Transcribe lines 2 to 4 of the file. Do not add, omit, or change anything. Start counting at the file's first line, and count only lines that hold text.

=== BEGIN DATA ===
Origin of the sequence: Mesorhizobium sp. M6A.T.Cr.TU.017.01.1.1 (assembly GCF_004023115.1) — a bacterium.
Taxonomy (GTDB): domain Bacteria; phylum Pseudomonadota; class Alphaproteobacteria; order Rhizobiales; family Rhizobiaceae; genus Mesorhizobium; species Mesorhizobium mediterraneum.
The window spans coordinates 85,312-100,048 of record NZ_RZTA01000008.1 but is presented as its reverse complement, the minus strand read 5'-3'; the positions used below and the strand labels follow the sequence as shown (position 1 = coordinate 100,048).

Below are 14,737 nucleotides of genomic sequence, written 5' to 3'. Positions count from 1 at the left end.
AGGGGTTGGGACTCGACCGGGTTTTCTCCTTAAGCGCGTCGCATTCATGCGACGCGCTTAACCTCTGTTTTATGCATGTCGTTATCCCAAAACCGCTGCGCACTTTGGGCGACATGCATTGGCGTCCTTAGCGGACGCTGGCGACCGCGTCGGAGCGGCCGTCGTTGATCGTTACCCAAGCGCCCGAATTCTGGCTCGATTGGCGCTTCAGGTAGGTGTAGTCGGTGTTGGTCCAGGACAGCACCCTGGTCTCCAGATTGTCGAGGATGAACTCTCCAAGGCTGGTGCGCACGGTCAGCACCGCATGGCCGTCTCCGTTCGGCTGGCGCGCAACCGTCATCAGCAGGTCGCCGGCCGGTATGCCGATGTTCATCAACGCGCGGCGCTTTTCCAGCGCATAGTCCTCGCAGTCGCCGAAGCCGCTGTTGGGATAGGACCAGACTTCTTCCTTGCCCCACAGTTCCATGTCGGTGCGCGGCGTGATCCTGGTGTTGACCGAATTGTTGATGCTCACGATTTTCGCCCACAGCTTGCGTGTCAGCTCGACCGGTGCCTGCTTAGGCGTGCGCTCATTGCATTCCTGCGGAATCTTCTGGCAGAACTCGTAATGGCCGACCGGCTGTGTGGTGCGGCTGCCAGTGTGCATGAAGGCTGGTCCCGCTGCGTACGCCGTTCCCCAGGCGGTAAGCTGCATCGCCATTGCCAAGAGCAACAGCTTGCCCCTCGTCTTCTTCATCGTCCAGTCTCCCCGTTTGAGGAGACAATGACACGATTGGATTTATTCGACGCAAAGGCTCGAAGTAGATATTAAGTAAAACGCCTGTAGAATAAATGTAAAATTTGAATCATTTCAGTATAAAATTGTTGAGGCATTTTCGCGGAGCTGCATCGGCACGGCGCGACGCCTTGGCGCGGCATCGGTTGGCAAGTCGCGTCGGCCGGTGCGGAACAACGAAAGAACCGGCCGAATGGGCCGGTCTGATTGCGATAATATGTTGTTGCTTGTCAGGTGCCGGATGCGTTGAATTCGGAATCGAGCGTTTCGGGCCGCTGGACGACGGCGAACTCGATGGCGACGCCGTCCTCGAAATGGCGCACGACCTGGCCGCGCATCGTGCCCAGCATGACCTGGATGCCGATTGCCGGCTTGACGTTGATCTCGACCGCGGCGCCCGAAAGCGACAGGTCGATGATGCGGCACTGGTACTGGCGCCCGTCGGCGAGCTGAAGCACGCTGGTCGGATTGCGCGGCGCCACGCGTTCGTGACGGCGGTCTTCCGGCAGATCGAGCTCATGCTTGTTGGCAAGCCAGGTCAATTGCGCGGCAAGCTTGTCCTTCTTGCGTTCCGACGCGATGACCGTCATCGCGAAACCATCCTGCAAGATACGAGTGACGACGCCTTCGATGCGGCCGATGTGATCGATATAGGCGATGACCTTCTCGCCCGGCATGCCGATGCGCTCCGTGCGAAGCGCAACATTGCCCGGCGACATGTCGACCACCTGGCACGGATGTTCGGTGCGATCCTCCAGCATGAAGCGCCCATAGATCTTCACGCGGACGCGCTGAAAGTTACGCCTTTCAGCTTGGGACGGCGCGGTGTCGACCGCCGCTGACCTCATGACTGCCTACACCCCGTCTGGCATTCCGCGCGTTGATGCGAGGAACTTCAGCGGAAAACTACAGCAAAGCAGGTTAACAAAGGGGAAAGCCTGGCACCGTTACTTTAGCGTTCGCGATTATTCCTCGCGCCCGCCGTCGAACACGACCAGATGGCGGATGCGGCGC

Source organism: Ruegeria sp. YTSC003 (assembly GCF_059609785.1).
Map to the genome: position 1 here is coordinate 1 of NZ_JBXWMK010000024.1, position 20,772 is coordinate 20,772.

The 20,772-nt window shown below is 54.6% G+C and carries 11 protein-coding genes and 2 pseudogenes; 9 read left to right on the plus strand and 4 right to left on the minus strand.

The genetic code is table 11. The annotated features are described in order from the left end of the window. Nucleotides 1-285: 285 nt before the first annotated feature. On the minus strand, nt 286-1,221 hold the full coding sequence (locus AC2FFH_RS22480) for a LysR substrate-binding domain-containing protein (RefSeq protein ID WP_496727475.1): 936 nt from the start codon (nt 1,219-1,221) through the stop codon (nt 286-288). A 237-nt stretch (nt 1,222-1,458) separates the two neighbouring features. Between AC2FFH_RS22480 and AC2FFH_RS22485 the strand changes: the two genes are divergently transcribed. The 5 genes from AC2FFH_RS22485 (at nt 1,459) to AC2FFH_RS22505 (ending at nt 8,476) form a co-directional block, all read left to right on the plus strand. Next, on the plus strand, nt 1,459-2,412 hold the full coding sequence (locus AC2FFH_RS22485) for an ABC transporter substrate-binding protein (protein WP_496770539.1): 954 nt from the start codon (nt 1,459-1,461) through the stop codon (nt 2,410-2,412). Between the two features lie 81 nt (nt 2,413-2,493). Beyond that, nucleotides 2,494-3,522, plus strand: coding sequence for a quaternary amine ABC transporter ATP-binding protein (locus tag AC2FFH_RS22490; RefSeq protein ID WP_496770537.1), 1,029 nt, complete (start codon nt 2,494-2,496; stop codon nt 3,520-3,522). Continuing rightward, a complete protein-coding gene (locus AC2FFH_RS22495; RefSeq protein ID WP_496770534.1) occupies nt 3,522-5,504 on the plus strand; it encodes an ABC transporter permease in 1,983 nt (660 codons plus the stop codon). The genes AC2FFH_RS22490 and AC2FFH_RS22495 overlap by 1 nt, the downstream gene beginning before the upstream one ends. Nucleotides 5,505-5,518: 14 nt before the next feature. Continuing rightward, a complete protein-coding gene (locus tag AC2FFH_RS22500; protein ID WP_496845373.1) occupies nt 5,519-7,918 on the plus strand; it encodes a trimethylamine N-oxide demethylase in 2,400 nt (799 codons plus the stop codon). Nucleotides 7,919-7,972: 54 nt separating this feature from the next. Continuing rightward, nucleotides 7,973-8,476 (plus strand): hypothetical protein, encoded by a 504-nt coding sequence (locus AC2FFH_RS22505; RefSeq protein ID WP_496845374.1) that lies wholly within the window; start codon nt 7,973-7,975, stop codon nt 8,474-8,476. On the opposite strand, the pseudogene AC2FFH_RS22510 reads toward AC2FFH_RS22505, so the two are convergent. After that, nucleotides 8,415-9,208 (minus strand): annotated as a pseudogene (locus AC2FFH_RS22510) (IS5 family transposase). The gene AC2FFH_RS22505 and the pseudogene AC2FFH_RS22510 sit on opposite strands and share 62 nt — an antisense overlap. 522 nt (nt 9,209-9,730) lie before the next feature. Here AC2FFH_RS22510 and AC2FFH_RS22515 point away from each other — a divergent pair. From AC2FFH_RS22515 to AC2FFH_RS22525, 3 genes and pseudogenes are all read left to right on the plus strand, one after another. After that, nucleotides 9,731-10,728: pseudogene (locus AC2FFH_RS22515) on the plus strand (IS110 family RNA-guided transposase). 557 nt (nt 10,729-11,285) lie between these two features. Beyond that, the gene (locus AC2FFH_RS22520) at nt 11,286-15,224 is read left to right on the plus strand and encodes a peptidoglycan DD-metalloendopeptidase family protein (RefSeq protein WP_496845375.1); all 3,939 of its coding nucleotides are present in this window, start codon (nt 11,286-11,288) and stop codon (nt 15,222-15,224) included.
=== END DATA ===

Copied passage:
Taxonomy (GTDB): domain Bacteria; phylum Pseudomonadota; class Alphaproteobacteria; order Rhizobiales; family Rhizobiaceae; genus Mesorhizobium; species Mesorhizobium mediterraneum.
The window spans coordinates 85,312-100,048 of record NZ_RZTA01000008.1 but is presented as its reverse complement, the minus strand read 5'-3'; the positions used below and the strand labels follow the sequence as shown (position 1 = coordinate 100,048).

Below are 14,737 nucleotides of genomic sequence, written 5' to 3'. Positions count from 1 at the left end.